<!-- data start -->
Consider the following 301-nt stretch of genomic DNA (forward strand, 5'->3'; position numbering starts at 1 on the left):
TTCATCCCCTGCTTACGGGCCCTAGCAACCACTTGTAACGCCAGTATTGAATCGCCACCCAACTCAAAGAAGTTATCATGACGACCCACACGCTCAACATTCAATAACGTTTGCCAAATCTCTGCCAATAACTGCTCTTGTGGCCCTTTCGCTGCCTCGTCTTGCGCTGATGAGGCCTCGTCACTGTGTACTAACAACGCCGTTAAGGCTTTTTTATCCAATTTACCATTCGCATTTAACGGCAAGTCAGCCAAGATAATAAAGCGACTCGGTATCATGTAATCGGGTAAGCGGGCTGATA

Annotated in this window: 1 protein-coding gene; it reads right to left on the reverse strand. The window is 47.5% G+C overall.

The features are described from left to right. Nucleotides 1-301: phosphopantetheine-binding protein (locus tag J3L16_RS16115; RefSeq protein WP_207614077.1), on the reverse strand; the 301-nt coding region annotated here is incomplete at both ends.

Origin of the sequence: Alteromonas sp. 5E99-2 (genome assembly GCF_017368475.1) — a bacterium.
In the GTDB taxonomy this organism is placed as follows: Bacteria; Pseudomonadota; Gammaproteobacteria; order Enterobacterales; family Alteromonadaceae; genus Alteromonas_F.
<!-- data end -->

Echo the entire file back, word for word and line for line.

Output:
Consider the following 301-nt stretch of genomic DNA (forward strand, 5'->3'; position numbering starts at 1 on the left):
TTCATCCCCTGCTTACGGGCCCTAGCAACCACTTGTAACGCCAGTATTGAATCGCCACCCAACTCAAAGAAGTTATCATGACGACCCACACGCTCAACATTCAATAACGTTTGCCAAATCTCTGCCAATAACTGCTCTTGTGGCCCTTTCGCTGCCTCGTCTTGCGCTGATGAGGCCTCGTCACTGTGTACTAACAACGCCGTTAAGGCTTTTTTATCCAATTTACCATTCGCATTTAACGGCAAGTCAGCCAAGATAATAAAGCGACTCGGTATCATGTAATCGGGTAAGCGGGCTGATA

Annotated in this window: 1 protein-coding gene; it reads right to left on the reverse strand. The window is 47.5% G+C overall.

The features are described from left to right. Nucleotides 1-301: phosphopantetheine-binding protein (locus tag J3L16_RS16115; RefSeq protein WP_207614077.1), on the reverse strand; the 301-nt coding region annotated here is incomplete at both ends.

Origin of the sequence: Alteromonas sp. 5E99-2 (genome assembly GCF_017368475.1) — a bacterium.
In the GTDB taxonomy this organism is placed as follows: Bacteria; Pseudomonadota; Gammaproteobacteria; order Enterobacterales; family Alteromonadaceae; genus Alteromonas_F.